In group 2, the mice were solely inoculated with systemic candidiasis by intravenous injection via the tail vein for a duration of two weeks. During the course of the experiment, signs of the disease were noted in these mice. Their eyeballs protruded, their fur roughened and they were generally less active as compared to the normal group. Moreover, increased group huddle and sleep were noted. The mice also appeared very weak and thin with the curvatures of the bony structures beneath the mice visible to the naked eye. In addition, the weight taken at the beginning and end of the experiment showed that there was a statistically significant reduction in their mean weight. This was attributed to the possible loss of appetite and general cachexic state of the mice. Histopathologically, favourable growth of the Candida colonies in the form of hyphae, yeast cells and pseudohyphae were discovered in the kidneys, pelvis and tubule region, but not in many of the other organs. This was attributed to the mild dose of 5×106 cells/ml Candida cells injected and the short duration of the experiment as also shown by Wong et al (16).
Breast cancer study
In group 3, the mice were injected at the mammary fatpad with 4T1 cancer cells in the right axilla region at a concentration of 1×106 cells/ml (23). After four weeks of growth and metastases, the mice were sacrificed for analysis. During the course of the investigation, the weights of the mice were reduced for the first week before gradually increasing in the 3rd week. The growth of the primary tumour was detected as a palpable mass as early as the 10th day and as late as the 14th day. The mice were generally active for the first two weeks with no apparent deviations from those usually observed in the normal control group. However, by the 3rd week, the mice began to exhibit signs of lethargy and did not move as often. Furthermore, the mass of tumour began to appear significantly enlarged to the naked eye by the middle of 3rd week. General appetite was good. No distinct changes to the fur, eyes or prominent curvatures of the bony structures were noted.
Grading for the primary tumour showed it to be moderate to poorly differentiated with the majority of the tumours being poorly differentiated. Metastatic deposits were discovered in the lungs, liver and spleen with varying frequencies among the mice. The gross morphology of the other organs did not exhibit any crude changes, with the exception of the spleen which was markedly enlarged as compared to that found in the normal group. The tumour appeared hard and smooth in texture with a glistening surface.
Scoring for inflammation showed that the median of severity of the entire group was mild in both the lungs and liver. The median severity of congestion found in the kidneys, lungs and liver were mild, while congestion found in the brain was mild to moderate. In the liver, however, the micro-abscesses that were observable in group 2, were not noted in the group as a whole. Therefore, in the group with breast cancer, the severity of inflammation and congestion observed in the organs were mostly mild in severity with metastatic deposits found in the lungs, liver and spleen.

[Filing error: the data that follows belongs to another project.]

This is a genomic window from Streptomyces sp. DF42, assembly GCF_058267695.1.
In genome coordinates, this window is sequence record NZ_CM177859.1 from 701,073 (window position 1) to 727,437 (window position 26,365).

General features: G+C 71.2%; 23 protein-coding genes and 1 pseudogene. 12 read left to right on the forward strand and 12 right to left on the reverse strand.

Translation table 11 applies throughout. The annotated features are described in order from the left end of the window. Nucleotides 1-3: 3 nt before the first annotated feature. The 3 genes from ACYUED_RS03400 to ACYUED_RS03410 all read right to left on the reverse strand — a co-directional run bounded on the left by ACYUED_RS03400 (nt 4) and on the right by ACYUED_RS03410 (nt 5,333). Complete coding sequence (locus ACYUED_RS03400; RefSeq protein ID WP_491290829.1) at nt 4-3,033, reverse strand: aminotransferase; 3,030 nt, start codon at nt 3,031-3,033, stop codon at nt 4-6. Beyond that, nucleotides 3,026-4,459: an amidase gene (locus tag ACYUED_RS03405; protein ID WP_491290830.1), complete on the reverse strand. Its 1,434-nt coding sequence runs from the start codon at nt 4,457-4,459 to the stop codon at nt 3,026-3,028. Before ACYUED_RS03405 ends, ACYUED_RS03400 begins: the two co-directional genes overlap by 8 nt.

Correlation between systemic candidiasis and breast cancer
In group 4, the mice were first induced with breast cancer for three weeks and subsequently inoculated with Candida at a concentration of 5×106 cells/ml for one week. The time of induction with breast cancer was set at three weeks, based on studies showing that by this period, adequate metastases have occurred in all these organs (23,24). The initial stages of tumour growth and changes in the mice were similar to those found in group 3. However, when Candida was injected, changes in group 2 were noted within days instead of the 2nd week as in the case of group 2. These changes included protruding eyes, roughened fur and general inertia, with increased huddle and sleep. In the final stages of the investigation, a surge in the growth of tumour size was observed.
Grading carried out for the primary tumour showed poorly differentiated tissue with atypical cells and a high number of mitotic figures. Metastatic deposits were also found in the lungs, liver, spleen and even in the kidneys at a higher frequency as compared to that of group 3. These differences were statistically significant (p<0.05). Thus, an increased frequency of metastatic deposits occurred in these organs in group 4 as compared to that in group 3. This suggests a possible role of Candida causing immunosuppression which, by itself, attributed to the increased metastatic deposits of the cancer found in these organs. It also explains the late surge in tumour growth noted late in the investigation.
Notable changes in the kidneys include candidiasis involvement in the renal parenchyma, renal tubules and pelvis. Within the liver parenchyma and vasculature, distinct changes such as micro-abcesses, chronic inflammation and congestion were observed at a greater level in this group as compared to that noted in group 2. This group also showed an increased group median of severity in Candida infection in the kidneys and liver. The kidneys showed a moderate severity as compared to a mild one in group 2, while the liver showed a moderate severity of candidiasis as compared to the absence of candidiasis noted in group 2. Thus, this group showed extra involvement of the liver compared to only the kidneys as was the case in group 2. This observation holds true in scoring performed for both PAS and GMS.